VR offers the same potential to facilitate an emotional connection between communities and police departments by providing the former with a real-life, immersive experience of an officer’s interactions. The realism and immersion of VR allows community members the opportunity to experience the variety of scenarios and decisions an officer must make at a given moment, most of which happen in a matter of seconds. Additionally, VR is not restricted by time or geography. Users can participate in these virtual reality scenarios in their homes at any time across the world.
VR training can be reciprocal as well. While it offers community members an opportunity to develop empathy towards police officers through shared experiences, it can simultaneously offer police officers the opportunity to develop empathy toward community members as well. Through deeply immersive VR experiences, police officers can experience life as a community member in the city they serve. Through these experiences, officers can develop skills and trainings based on what it is like to be a community member who is approached by an officer in a variety of scenarios.
Using VR to train officers on community experiences would not be foreign to law enforcement. Currently, police departments are using the technology to train officers in various use-of-force situations. For instance, the Morris County Public Safety Training Academy currently trains officers through VR on use-of-force tactics. The Sonoma County Sheriff’s Office uses VR to train officers and develop response under stress techniques.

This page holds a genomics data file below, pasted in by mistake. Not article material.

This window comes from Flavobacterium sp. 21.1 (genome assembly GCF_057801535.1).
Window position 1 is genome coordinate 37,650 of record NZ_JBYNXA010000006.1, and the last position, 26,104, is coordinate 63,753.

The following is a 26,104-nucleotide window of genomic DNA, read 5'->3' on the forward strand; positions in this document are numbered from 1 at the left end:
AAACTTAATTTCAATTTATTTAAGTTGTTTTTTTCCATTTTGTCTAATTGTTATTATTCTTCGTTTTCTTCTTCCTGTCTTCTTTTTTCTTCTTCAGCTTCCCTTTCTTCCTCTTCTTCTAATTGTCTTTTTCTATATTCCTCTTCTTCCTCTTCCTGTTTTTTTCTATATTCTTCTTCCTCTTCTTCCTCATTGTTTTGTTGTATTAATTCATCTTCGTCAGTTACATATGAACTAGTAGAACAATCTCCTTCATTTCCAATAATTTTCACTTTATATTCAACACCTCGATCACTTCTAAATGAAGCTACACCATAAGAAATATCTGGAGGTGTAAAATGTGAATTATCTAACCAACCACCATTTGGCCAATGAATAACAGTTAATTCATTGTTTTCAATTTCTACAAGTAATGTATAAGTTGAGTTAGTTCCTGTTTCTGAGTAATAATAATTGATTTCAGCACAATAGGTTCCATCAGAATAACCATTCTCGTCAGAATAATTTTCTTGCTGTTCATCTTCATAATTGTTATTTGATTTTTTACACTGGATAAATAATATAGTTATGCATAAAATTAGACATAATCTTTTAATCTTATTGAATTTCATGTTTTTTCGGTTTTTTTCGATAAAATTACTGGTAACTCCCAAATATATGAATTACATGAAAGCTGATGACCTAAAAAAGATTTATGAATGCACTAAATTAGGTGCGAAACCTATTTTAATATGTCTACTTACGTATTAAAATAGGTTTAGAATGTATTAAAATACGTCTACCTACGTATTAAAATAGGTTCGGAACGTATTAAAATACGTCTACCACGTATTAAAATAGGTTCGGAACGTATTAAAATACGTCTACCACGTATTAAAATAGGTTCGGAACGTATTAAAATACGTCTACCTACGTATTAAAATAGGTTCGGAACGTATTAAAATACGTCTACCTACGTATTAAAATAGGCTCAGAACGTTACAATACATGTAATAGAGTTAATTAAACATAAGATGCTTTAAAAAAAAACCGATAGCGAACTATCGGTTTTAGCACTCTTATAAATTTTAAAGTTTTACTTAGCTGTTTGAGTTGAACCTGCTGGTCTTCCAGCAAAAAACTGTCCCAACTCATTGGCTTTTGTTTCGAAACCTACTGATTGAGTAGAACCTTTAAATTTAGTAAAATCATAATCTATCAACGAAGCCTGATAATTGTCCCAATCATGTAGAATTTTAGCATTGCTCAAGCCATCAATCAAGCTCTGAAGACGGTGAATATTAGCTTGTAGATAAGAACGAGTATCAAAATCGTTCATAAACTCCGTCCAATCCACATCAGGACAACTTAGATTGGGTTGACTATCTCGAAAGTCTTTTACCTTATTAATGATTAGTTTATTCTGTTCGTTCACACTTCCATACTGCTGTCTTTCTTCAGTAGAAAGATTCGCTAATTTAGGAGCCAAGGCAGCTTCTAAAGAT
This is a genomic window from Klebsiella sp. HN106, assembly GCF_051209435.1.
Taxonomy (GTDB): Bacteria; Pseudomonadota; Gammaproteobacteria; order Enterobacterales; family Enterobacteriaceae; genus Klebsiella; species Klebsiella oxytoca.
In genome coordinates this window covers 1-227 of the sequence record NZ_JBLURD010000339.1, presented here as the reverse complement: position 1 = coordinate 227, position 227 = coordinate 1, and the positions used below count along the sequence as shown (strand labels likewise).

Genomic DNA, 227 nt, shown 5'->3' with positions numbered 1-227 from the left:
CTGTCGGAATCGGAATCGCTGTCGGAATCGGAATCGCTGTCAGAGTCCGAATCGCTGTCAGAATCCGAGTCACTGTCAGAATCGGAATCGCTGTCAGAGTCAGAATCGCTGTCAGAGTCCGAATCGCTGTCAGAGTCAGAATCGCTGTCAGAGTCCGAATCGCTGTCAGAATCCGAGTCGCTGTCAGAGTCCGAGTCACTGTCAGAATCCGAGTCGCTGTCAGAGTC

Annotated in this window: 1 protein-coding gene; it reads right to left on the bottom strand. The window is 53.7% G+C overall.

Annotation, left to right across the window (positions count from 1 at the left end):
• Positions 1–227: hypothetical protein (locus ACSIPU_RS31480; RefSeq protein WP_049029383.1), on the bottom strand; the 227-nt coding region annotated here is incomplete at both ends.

From computer-aided dispatch to body-worn cameras to drones, law enforcement has always sought to be on the cutting edge of technology adoption and implementation. VR represents another vehicle that police departments can use to build relationships with their communities.
John H. Kim
Social Science Analyst (COPS)
Akerlof, George A. "Social distance and social decisions." Econometrica: Journal of the Econometric Society (1997): 1005-1027.
Alloway, Tracy, Rachel Runac, Mueez Qureshi, and George Kemp. "Is Facebook linked to selfishness? Investigating the relationships among social media use, empathy, and narcissism." Social Networking 3, no. 03 (2014): 150.
Baecker, Ron, Kate Sellen, Sarah Crosskey, Veronique Boscart, and Barbara Barbosa Neves. "Technology to reduce social isolation and loneliness." In Proceedings of the 16th international ACM SIGACCESS conference on Computers & accessibility, pp. 27-34. ACM, 2014.
Big Think. “Jason Silva: Portable Virtual Reality Will Allow You to Climb Into Someone's Mind”. Filmed April 2015. YouTube video, 2:50, https://www.youtube.com/watch?time_continue=4&v=GWcn6yc8HT0
Bohnet, Iris, and Bruno S. Frey. "Social distance and other-regarding behavior in dictator games: Comment." American Economic Review 89, no. 1 (1999): 335-339.
Breen, M. E., & Johnson, B. R. (2007). Citizen Police Academies: An Analysis of Enhanced Police-Community Relations among Citizen Attendees. The Police Journal, 80(3), 246-266.
Brewster, J., Stoloff, M., & Sanders, N. (2005). Effectiveness of citizen police academies in changing the attitudes, beliefs, and behavior of citizen participants. American Journal of Criminal Justice, 30(1), 21-34.
Brown, Alexander L., Jonathan Meer, and J. Forrest Williams. "Social distance and quality ratings in charity choice." Journal of Behavioral and Experimental Economics 66 (2017): 9-15.
Corrigan, Patrick W., Annette Backs Edwards, Amy Green, Sarah Lickey Diwan, and David L. Penn. "Prejudice, social distance, and familiarity with mental illness." Schizophrenia bulletin 27, no. 2 (2001): 219.
Nielsen. "Virtual empathy: how 360-degree video can boost the efforts of non-profits." May 10, 2017. Accessed February 9, 2018. http://www.nielsen.com/us/en/insights/news/2017/how-360-degree-video-can-boost-the-efforts-of-non-profits.html
Pope, J., Jones, T., Cook, S., & Waltrip, B. (2007). Citizen’s police academies: Beliefs and perceptions regarding the program. Applied Psychology in Criminal Justice, 3(1), 42-53.
Toscos, Tammy, Anne Faber, Kay Connelly, and Adity Mutsuddi Upoma. "Encouraging physical activity in teens Can technology help reduce barriers to physical activity in adolescent girls?" In Pervasive Computing Technologies for Healthcare, 2008. PervasiveHealth 2008. Second International Conference on, pp. 218-221. IEEE, 2008.